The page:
Some seven summers ago I was playing a game of cards with a dearly loved relative when I saw a side of me I didn’t even know existed. I’d been winning game after game night after night and hadn’t thought anything of it. I’d always played to win in whatever I did. I had looked at it not so much as wanting to win, as striving to be good at what I was doing, striving for excellence.
This time, however, I could tell from the expression on her face that Connie wasn’t having a lot of fun. It hadn’t occurred to me (because I usually tended to win) that, if you keep losing all the time, you couldn’t possibly enjoy yourself a hell of lot. I realized for the first time that I was an extremely competitive guy and that, in my concern to win, I had never paid any attention to the experience that the person I was beating was having. I had been totally self-centered about the matter.
That’s when I decided that, from then on, whenever I played a game, I would interrupt any winning streak I was having and allow the other person to win enough times so as to keep more of an even score. He or she of course wouldn’t know the difference. I was beginning to think less of myself and more of the other person.
That worked well for a while. Then one night, the shoe was on the other foot. Connie just kept on winning and, after a long string of loses, I felt defeated and demoralized. At first, I couldn’t understand my reaction. But as I took inventory and meditated on the experience before going to bed (Steps 10 & 11), I realized what was wrong: it’s harder to lose naturally (to actually be beaten) than by design.
When I play and I have won a few games in a row and then I make a decision to lose a game so as not to make my opponent feel bad, I don’t really feel that I have lost. I don’t feel beaten. The other person has not played better than me. My ego has not been bruised. I had made progress by getting to the point where the way the other person felt was more important than my feeling good about myself by winning. The next step in my dying to self was not to feel bad when I really did lose, but to feel good for my “opponent” (shouldn’t even see the person in those terms) instead. This is harder because it involves the emotions more than the will.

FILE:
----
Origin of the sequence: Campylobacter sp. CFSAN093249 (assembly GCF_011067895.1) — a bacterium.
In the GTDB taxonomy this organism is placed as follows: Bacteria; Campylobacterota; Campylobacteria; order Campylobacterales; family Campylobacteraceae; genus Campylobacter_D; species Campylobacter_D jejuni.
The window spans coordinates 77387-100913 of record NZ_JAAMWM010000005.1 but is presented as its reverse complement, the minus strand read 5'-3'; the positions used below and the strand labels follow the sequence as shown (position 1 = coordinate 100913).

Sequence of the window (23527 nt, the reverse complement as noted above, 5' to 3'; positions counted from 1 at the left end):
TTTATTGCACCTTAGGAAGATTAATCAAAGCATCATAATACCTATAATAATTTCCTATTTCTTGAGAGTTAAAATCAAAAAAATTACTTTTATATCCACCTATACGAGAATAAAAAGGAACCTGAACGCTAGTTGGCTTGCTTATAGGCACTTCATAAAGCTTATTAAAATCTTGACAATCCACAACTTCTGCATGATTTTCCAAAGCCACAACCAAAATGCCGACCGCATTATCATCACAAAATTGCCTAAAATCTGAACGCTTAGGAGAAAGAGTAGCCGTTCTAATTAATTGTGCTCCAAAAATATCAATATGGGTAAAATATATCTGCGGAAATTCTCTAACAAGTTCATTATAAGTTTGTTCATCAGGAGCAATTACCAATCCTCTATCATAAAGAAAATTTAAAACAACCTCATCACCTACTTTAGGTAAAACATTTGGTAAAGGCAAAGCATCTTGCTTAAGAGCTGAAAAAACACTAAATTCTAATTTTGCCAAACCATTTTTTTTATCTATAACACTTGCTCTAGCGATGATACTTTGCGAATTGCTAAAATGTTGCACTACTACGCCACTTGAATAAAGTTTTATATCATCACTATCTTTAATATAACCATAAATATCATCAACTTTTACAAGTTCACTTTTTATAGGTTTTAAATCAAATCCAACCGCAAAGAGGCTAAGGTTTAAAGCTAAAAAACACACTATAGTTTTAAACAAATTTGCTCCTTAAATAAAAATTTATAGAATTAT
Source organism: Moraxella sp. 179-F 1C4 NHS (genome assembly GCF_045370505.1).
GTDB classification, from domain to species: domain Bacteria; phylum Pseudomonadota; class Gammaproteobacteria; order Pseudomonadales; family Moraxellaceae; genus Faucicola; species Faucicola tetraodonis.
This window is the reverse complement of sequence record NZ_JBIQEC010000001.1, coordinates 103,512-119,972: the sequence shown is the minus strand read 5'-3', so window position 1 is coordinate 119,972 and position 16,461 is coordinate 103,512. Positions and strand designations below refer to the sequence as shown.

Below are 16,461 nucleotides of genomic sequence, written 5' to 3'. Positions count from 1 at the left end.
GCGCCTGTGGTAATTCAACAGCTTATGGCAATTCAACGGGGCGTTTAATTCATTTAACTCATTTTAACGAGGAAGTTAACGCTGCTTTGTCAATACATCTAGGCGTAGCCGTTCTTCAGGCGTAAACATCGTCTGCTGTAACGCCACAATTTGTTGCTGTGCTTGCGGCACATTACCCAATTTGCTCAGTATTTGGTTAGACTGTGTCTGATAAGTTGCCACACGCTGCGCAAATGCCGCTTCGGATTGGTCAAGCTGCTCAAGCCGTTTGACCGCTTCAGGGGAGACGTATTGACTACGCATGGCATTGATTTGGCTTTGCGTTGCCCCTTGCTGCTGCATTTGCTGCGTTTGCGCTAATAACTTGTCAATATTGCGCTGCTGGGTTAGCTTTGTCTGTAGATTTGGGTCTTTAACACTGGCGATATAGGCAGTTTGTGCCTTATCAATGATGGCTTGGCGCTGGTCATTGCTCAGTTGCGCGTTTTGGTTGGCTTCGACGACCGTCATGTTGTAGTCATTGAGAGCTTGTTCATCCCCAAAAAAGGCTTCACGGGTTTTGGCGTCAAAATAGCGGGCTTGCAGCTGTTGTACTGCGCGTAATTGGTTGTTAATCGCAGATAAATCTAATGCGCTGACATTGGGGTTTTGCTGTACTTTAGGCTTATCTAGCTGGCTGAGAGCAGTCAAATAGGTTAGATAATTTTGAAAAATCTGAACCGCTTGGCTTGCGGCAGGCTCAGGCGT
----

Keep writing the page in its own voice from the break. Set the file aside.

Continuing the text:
I also found that, in exercising the will to lose for the sake of the other person, if I don’t take care there is the risk of being tempted to pride by virtue of my virtue: I am still “better” than the other person, I am just not letting her see it, and this very “humility” shows how “superior” (in this case morally) I am. That of course is a disguised form of the defect, which, as C. S. Lewis reminds us, is essentially competitive.
That’s why I need to always act out of love rather than out of a desire to be good or virtuous, for apart from other-directed love such a desire can easily become self-serving. That’s also why, in any good that I do, I need to give the credit to God as the Higher Power who does it in me. Make me a channel, says St. Francis. No more. And no less.
[Posted: 04/10/13. Image: Dr. Bob and Bill W., two Vermont Yankees who couldn't be more different from each other—except that they both drank.]